David Whittington-Jones has produced a WW1-inspired exhibition of sculpture and photographs, now on show at Westbury Arts Centre. This exhibition explores ‘memory as process’ and is open every weekend until the 10th of May 10.00am-4.00pm and by appointment on Wednesday, Thursday & Friday.
If you would like to visit please contact Westbury Arts Centre on 01908 501214 or email@example.com
Collected below are a selection of the reviews and comments we received after Rosemary Hill’s productions of ‘Nellie’ and ‘Your Loving Brother Albert’ in November. Behind-the-scenes photographs courtesy of Karen Kodish.
‘I can’t resist expressing my pleasure and gratitude in what you and your company delivered last night. The pleasure needs no explanation; it comes from seeing those two plays performed so well by mostly young casts, backed up by a superb, professional, creative team.
The gratitude is to you, personally, for treating the two scripts with such great respect. The young women in Nellie were a joy because they captured the spirit of Nellie and her friends and conveyed that mixture of fun, mischief and adventure, which they had in abundance in spite of the austerity of working class life, for women in particular, at the beginning of the 20th century. The irrepressible urge to live life to the full and to pour energy into the life of the community makes a powerful prelude to the war play that follows, where we witness that life force so abused and so grotesquely extinguished…’ Roy Nevitt – https://www.facebook.com/GreatWarMK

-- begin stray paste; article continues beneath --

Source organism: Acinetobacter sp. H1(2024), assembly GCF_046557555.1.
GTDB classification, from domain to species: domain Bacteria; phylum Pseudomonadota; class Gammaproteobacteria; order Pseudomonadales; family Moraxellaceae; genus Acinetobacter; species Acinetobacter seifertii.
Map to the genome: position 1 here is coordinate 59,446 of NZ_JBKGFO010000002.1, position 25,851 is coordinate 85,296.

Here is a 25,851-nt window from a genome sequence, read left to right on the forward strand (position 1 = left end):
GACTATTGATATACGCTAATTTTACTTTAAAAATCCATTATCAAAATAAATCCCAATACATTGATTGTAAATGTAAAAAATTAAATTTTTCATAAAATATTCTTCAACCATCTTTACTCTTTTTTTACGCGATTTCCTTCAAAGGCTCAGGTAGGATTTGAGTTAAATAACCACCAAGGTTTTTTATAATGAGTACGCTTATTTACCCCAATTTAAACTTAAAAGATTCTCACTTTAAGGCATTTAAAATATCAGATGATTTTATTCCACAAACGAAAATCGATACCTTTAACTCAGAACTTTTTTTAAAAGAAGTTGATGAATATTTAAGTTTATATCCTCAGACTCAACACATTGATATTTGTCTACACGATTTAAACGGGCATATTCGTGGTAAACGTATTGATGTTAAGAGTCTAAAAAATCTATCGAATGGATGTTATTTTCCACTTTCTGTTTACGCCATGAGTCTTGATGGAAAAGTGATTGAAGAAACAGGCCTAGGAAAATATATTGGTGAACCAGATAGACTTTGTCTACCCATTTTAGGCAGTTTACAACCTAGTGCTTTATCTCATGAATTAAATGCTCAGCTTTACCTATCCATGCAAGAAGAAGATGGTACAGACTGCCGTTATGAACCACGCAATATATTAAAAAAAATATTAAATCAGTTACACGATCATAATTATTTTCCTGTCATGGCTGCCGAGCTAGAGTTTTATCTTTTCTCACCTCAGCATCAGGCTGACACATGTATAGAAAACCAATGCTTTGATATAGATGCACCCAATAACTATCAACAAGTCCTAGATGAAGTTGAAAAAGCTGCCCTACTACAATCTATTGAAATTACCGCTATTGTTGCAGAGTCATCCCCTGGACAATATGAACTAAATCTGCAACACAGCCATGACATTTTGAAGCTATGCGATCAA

‘In the wake of the 2014 Centenary director Rosemary Hill, having been approached to showcase these two plays, brings us two local stories which bring two different viewpoints of life during World War One to life from the stage of Radcliffe School Theatre in Wolverton. I’ll admit this much, I’d been looking forward this since Armistice Day on Tuesday at 11am when I was at work and all the machines were switched off, everyone went quiet and you could quite probably have heard a pin drop for those two minutes…’ Adam Wilby –https://adamwilby.wordpress.com/2014/11/16/nellie-your-loving-brother-albert-15th-november-2014/
‘Any doubts that the effects of the Great War did not filtrate right through to the heart of England are quickly dispelled in Pepper’s Ghost latest production of the celebrated community plays of the Eighties, devised by champions of the genre, Roy Nevitt and Roger Kitchen: ‘Nellie’ and ‘Your Loving Brother Albert’, and directed with her usual panache by Rosemary Hill…’ Neil Beardmore – https://www.facebook.com/GreatWarMK
‘An excellent community event. The two plays contrast with each other beautifully. The life of a young women from Wolverton who survived the war and the story of a young man who didn’t. It is very important to keep telling these stories of one generation to those who come after them.’ Maggie Nevitt